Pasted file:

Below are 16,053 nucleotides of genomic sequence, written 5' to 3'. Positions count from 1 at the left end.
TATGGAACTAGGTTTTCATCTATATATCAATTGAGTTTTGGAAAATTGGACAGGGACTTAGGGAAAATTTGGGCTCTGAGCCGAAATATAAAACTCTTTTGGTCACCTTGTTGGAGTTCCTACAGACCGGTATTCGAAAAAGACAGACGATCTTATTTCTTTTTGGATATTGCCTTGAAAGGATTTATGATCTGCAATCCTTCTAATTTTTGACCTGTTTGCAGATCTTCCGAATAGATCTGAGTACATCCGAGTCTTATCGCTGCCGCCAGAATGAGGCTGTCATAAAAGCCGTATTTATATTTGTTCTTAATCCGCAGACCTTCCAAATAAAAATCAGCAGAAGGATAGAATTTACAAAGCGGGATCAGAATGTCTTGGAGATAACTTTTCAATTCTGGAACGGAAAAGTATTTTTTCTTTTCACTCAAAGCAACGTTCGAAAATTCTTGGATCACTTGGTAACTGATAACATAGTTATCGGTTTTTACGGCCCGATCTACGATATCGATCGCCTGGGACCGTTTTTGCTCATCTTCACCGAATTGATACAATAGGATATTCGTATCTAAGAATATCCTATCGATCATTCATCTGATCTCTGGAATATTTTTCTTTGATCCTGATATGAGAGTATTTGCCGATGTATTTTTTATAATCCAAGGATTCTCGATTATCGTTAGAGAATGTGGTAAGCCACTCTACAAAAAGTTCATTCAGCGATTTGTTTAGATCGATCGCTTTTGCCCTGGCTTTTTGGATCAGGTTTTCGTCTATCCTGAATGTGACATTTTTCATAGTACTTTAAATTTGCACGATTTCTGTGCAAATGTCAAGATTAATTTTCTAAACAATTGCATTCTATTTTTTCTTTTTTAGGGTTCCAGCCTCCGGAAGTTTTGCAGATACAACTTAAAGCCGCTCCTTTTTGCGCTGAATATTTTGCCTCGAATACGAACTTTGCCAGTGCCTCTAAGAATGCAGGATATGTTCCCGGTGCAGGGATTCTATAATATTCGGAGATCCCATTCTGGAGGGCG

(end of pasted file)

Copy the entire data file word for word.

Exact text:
Below are 16,053 nucleotides of genomic sequence, written 5' to 3'. Positions count from 1 at the left end.
TATGGAACTAGGTTTTCATCTATATATCAATTGAGTTTTGGAAAATTGGACAGGGACTTAGGGAAAATTTGGGCTCTGAGCCGAAATATAAAACTCTTTTGGTCACCTTGTTGGAGTTCCTACAGACCGGTATTCGAAAAAGACAGACGATCTTATTTCTTTTTGGATATTGCCTTGAAAGGATTTATGATCTGCAATCCTTCTAATTTTTGACCTGTTTGCAGATCTTCCGAATAGATCTGAGTACATCCGAGTCTTATCGCTGCCGCCAGAATGAGGCTGTCATAAAAGCCGTATTTATATTTGTTCTTAATCCGCAGACCTTCCAAATAAAAATCAGCAGAAGGATAGAATTTACAAAGCGGGATCAGAATGTCTTGGAGATAACTTTTCAATTCTGGAACGGAAAAGTATTTTTTCTTTTCACTCAAAGCAACGTTCGAAAATTCTTGGATCACTTGGTAACTGATAACATAGTTATCGGTTTTTACGGCCCGATCTACGATATCGATCGCCTGGGACCGTTTTTGCTCATCTTCACCGAATTGATACAATAGGATATTCGTATCTAAGAATATCCTATCGATCATTCATCTGATCTCTGGAATATTTTTCTTTGATCCTGATATGAGAGTATTTGCCGATGTATTTTTTATAATCCAAGGATTCTCGATTATCGTTAGAGAATGTGGTAAGCCACTCTACAAAAAGTTCATTCAGCGATTTGTTTAGATCGATCGCTTTTGCCCTGGCTTTTTGGATCAGGTTTTCGTCTATCCTGAATGTGACATTTTTCATAGTACTTTAAATTTGCACGATTTCTGTGCAAATGTCAAGATTAATTTTCTAAACAATTGCATTCTATTTTTTCTTTTTTAGGGTTCCAGCCTCCGGAAGTTTTGCAGATACAACTTAAAGCCGCTCCTTTTTGCGCTGAATATTTTGCCTCGAATACGAACTTTGCCAGTGCCTCTAAGAATGCAGGATATGTTCCCGGTGCAGGGATTCTATAATATTCGGAGATCCCATTCTGGAGGGCG